The death of Stalin in 1953 marked a turning point in Russia’s history that would see the creative direction of animation ultimately change and achieve a higher degree of freedom. In the chaos and uncertainty that surrounded Stalin’s death, such things were almost certainly farthest from the minds of the Soviet population.
Stalin had become Russia and the all-encompassing Father of the Peoples. His word was law, his word was all. Russia had survived Hitler and experienced victory in WWII under Stalin’s rule, yet twenty million of his own subjects had died on home ground as a result of famine and his infamous purges. Compare this figure to the twenty-five million deaths (approximately) that represent the last estimate of Russian WWII casualties – by all causes – and we get an image of the sheer magnitude of Stalin’s power as Father and Grim Reaper combined. Mourners openly wept at his passing and 500 died in the crush to catch a glimpse of Stalin lying in state.
Dictators do tend to leave quite a political vacuum behind them after shuffling off their mortal coils. Emerging victorious from the inevitable power struggle that followed Stalin’s departure was Nikita Khrushchev, who had supported and assisted in Stalin’s Purges both in Russia and in the Ukraine. Krushchev approved literally thousands of arrests during his time in office during Stalin’s leadership. So, business as usual then, in the wake of his recently departed leader? Well, not so: Khrushchev’s political stance would be reversed during the years of de-Stalinisation; part of Khrushchev’s Thaw, as it came to be known.
Meanwhile over in the animators studios, change was a slow but resolute juggernaut, carefully feeling its way into new creative freedoms (relatively speaking). No longer a slave to the confines of Soviet Realism’s rotoscoping method (known locally as “Éclair”, incidentally) animation started to change noticeably from the early 1960’s onwards. Yes, it took a while.
An early milestone in the thaw was undoubtedly Fedor Khitruk‘s The Story of a Crime, which is a remarkable piece of art, frankly; similar in style to the work of UPA (United Productions of America), the creators of Mr Magoo. The story abandons the safe narratives and imagery of familiar folk tales in favour of a modern urban setting and original script. Explanatory events leading up to the crime committed in the opening scene are shown after the fact, detailing the cause behind the effect. Interesting enough, especially for its era, but the abandonment of Éclair’s realism in favour of UPA’s limited animation style views like a prisoner throwing off his shackles!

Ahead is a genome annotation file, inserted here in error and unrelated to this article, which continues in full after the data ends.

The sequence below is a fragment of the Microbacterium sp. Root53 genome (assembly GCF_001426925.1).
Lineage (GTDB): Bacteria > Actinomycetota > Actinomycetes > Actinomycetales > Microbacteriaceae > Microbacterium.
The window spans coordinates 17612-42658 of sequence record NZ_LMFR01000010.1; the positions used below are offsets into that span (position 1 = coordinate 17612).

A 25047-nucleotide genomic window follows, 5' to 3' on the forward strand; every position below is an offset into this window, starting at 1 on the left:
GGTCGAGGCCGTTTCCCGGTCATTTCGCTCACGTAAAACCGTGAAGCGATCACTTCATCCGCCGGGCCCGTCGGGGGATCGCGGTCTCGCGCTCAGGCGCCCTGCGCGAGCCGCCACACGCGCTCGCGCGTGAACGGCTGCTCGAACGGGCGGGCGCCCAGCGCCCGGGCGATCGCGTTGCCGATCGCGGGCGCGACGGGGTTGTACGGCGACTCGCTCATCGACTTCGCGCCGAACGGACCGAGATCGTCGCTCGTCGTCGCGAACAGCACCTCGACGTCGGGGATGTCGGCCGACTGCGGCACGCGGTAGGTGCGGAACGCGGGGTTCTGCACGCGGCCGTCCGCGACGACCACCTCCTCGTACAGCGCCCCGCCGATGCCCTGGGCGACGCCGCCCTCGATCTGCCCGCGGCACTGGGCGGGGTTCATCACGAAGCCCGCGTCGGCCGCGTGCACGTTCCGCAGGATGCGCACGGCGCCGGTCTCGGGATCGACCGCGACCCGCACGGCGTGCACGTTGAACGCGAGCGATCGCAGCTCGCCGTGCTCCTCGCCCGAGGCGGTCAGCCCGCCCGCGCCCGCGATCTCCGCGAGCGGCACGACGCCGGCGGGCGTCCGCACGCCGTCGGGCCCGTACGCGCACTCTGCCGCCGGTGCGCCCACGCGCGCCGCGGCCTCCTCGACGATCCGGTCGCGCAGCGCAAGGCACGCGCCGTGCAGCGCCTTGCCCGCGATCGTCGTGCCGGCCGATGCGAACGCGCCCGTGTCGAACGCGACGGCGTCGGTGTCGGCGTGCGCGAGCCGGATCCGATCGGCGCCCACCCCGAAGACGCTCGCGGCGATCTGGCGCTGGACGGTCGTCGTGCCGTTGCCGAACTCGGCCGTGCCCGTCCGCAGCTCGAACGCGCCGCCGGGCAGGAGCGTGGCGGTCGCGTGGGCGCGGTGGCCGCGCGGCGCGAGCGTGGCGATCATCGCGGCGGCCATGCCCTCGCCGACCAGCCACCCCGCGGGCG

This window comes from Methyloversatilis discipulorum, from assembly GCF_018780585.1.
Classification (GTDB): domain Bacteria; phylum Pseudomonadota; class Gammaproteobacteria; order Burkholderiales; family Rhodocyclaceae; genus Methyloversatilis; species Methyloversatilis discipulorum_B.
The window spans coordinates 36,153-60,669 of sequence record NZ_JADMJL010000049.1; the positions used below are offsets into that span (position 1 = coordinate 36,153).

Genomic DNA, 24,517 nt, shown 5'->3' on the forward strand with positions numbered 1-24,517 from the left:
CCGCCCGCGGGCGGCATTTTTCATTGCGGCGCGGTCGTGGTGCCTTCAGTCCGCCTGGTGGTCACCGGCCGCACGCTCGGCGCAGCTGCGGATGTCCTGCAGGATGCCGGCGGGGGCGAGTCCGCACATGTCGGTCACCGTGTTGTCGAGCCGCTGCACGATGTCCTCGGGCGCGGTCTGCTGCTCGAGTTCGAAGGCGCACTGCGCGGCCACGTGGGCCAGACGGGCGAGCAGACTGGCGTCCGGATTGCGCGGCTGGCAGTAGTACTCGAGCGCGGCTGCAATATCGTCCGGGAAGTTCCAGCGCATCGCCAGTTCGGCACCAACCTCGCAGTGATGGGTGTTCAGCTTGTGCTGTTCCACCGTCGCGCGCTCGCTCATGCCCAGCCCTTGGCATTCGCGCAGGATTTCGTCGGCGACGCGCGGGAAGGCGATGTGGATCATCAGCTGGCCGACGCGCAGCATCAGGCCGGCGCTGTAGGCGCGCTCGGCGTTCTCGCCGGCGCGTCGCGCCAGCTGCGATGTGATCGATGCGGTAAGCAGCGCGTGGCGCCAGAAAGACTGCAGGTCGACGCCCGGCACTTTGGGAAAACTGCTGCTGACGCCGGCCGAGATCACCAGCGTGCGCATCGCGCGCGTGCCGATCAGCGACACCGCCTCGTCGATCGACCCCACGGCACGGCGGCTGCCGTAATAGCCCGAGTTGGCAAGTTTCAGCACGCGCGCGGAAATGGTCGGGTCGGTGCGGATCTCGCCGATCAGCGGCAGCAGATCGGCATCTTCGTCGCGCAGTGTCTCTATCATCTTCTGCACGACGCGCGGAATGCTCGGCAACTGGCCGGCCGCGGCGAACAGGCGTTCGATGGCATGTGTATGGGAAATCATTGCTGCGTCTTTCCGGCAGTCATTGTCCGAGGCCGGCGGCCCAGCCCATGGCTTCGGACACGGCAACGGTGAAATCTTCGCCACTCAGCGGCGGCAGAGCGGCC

Every scene is a minimalist triumph of hard lines, bold blocks of colour and solid composition. Naive, simplistic characters and flat fills of texture share screen space with real-world photo objects and on occasion, imported film. It’s really something, and a resolutely flat, 2D-world alternative to the literal styles of Disney and others. The effect is one of expressionism and abstraction, with casual disregard for the rules of POV and conventional perspective. But even after setting the stage for their 2D side-on world, the animators still throw in the odd 3D bone as if to say: “Yeah, we can do that too if we like; there are no rules”.
A key feature of limited animation is economy, through the re-use of scene and setting, as well as the animated elements themselves. The Story of a Crime is exemplary in this effect and survives with a voice of its own, rather than as an also-ran to the output of UPA.
An arm may need to move to express a character’s point within a scene, whereas the whole body may not. The presentation is clean, angular and even mechanistic – unapologetically so – whilst at the same time always immersive and engaging.
More liberties are taken with time and motion, and the appearance and disappearance of elements, but it all works. The viewer almost waits with anticipation for the next ingenious, economical form of abstraction to be revealed, and it is. Over and over.
After all of this praise, you will see Khitruk’s work and think “Sure, it’s a style. I’ve seen it before, what’s the big deal?” And that is just how influential and pervasive the limited animation style has become. It’s abstraction has reached so far into our culture, shaping and enriching its creative output until ultimately, it has become normal.